Dilhet, Father Jean
1811, October 31
Date of Birth: 1732, August 26
No Memorial Card is Available
Jean Dilhet, born at Toulouse on November 18, 1753, entered the major seminary of that city on November 9, 1774, as a cleric. After spending nearly two years in the Solitude he was, in the vacation period of 1778, sent to Bourges where he stayed up to 1787. Then he was appointed to the seminary of Avignon as Superior of the Philosophy students. He remained there only two years; and in 1789 he went to teach Horal at Tulle. He was enrolled in the Society in 1780.
At the time of the [French] Revolution he returned to his own region and went into hiding there. But towards the end of 1797, he left for the United States and arrived in America on January 13, 1798. He was dispatched to the missions of Detroit in Michigan where Father Levadoux assigned him to residence in River Raisin, and appointed him to form a parish there. Father Dilhet underwent many difficulties there by reason of the divisions which split the settlers into various factions, all equally inimical to authority and opposed to the correction of abuses. He managed, however, by dint of patience and mildness to win all of them over.
Recalled at length to France, he went first to Baltimore. There, in conjunction with Father Nagot, he founded at eighteen leagues from Baltimore, the minor seminary of Pigeon Hill in Pennsylvania. Father Dilhet spoke of this institution as being an English-German minor seminary which was, he said, a seed-bed of seminarians and teachers for the seminary and college of Baltimore. After putting this house on a good footing, he left for France; and in l807 he arrived in Paris, where he spent some time. From there he was sent to Limoges to help in the establishment of the seminary. Father Emery introduced him to the bishop in these terms: “Father Dilhet has experience, zeal, energy. He has worked in the heart of America. Since he got along with the Indians, he will have no trouble getting along with the Limousins." In 1810 Father Dilhet was sent to Puy for the same reason, the reestablishment of that diocese’s seminary. He died there suddenly on October 31, 1811.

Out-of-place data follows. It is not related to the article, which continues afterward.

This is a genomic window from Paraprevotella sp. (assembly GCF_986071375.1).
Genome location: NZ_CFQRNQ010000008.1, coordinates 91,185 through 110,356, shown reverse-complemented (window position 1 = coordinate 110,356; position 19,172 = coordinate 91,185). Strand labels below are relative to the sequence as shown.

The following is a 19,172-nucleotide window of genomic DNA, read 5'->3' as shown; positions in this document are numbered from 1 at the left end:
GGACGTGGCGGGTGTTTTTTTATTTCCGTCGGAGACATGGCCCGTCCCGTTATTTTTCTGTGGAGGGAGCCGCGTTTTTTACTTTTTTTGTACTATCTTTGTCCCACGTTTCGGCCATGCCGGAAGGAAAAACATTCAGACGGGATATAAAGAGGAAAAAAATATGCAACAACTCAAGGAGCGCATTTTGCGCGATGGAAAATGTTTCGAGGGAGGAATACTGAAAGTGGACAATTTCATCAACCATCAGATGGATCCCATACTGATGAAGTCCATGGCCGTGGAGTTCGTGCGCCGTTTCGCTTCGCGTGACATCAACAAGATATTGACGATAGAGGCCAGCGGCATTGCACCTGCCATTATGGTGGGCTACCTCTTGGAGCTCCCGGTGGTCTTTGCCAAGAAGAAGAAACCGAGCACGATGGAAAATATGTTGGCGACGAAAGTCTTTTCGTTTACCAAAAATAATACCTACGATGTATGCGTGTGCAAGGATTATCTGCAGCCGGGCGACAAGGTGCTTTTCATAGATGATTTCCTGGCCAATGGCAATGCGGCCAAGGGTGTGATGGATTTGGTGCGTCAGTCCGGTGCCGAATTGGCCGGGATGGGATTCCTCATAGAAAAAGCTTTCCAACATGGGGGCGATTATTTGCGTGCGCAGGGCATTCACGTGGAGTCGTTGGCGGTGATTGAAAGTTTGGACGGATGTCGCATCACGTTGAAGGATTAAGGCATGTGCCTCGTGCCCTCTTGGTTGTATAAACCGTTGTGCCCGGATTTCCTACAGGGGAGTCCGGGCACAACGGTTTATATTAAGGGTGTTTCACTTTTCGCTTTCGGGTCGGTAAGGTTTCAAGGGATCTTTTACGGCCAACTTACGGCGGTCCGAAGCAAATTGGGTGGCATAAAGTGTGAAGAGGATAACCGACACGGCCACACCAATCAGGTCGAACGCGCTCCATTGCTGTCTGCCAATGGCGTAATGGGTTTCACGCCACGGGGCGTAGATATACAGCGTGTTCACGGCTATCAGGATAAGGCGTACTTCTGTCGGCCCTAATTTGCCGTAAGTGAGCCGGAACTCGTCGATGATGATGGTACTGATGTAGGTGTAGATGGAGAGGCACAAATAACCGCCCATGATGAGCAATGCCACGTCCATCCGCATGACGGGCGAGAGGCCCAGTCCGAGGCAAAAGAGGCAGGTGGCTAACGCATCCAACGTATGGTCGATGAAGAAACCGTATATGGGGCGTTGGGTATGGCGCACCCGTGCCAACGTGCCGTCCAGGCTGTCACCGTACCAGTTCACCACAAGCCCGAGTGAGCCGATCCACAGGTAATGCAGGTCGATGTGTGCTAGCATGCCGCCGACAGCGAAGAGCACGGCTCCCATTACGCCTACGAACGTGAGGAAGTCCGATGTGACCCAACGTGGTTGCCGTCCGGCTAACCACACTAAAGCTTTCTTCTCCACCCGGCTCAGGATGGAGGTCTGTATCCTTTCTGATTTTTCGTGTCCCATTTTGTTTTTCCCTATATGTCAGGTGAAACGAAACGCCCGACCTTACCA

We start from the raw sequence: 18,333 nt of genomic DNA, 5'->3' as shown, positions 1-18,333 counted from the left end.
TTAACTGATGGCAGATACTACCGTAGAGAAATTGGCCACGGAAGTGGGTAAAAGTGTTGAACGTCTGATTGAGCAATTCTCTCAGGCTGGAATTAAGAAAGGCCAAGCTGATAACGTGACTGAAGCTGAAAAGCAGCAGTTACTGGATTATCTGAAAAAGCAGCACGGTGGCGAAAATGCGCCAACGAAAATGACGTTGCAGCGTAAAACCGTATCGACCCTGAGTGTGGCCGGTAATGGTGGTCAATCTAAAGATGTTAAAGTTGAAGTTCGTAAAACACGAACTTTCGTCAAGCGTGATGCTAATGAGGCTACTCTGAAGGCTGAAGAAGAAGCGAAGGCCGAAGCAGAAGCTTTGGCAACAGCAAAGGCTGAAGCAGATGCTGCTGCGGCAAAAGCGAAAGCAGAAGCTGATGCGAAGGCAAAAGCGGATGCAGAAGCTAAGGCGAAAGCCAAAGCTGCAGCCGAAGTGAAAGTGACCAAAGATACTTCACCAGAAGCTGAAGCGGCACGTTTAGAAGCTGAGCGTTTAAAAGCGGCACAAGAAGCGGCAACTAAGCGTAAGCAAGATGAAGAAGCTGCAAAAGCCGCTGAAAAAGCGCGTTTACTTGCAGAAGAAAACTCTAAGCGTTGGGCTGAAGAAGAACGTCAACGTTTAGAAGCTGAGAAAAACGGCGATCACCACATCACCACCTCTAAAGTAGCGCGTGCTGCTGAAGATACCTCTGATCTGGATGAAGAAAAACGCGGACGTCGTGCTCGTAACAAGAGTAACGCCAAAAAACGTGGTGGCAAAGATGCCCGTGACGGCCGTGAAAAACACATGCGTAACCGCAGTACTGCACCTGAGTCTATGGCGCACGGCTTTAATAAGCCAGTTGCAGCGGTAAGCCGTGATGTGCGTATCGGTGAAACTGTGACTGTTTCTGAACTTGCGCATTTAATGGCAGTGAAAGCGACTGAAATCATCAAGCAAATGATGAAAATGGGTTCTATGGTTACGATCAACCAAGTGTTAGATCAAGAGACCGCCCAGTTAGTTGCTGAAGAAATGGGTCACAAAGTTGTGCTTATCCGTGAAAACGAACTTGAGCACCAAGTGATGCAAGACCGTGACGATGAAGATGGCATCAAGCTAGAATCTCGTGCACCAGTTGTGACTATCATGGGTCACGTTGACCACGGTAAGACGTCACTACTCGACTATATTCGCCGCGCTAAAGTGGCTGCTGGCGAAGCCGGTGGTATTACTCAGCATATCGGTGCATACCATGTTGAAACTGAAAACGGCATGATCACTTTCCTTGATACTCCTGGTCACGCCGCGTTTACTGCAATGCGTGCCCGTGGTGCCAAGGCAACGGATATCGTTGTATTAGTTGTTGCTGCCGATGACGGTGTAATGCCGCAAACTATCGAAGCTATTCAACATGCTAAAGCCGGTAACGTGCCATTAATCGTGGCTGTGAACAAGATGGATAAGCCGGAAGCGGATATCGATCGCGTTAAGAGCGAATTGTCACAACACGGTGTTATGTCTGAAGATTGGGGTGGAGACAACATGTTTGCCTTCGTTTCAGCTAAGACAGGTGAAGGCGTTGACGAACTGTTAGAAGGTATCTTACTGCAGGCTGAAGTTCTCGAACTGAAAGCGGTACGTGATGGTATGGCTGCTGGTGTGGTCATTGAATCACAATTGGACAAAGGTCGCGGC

Translation of an excerpt from an article on Father Dilhet in Bibliothècue Sulpicienne de Histoire Littéraire de la Compagnie de St. Sulpice (hereafter designated as Bibliothècue Sulpicienne) Volume II, pp 35-36.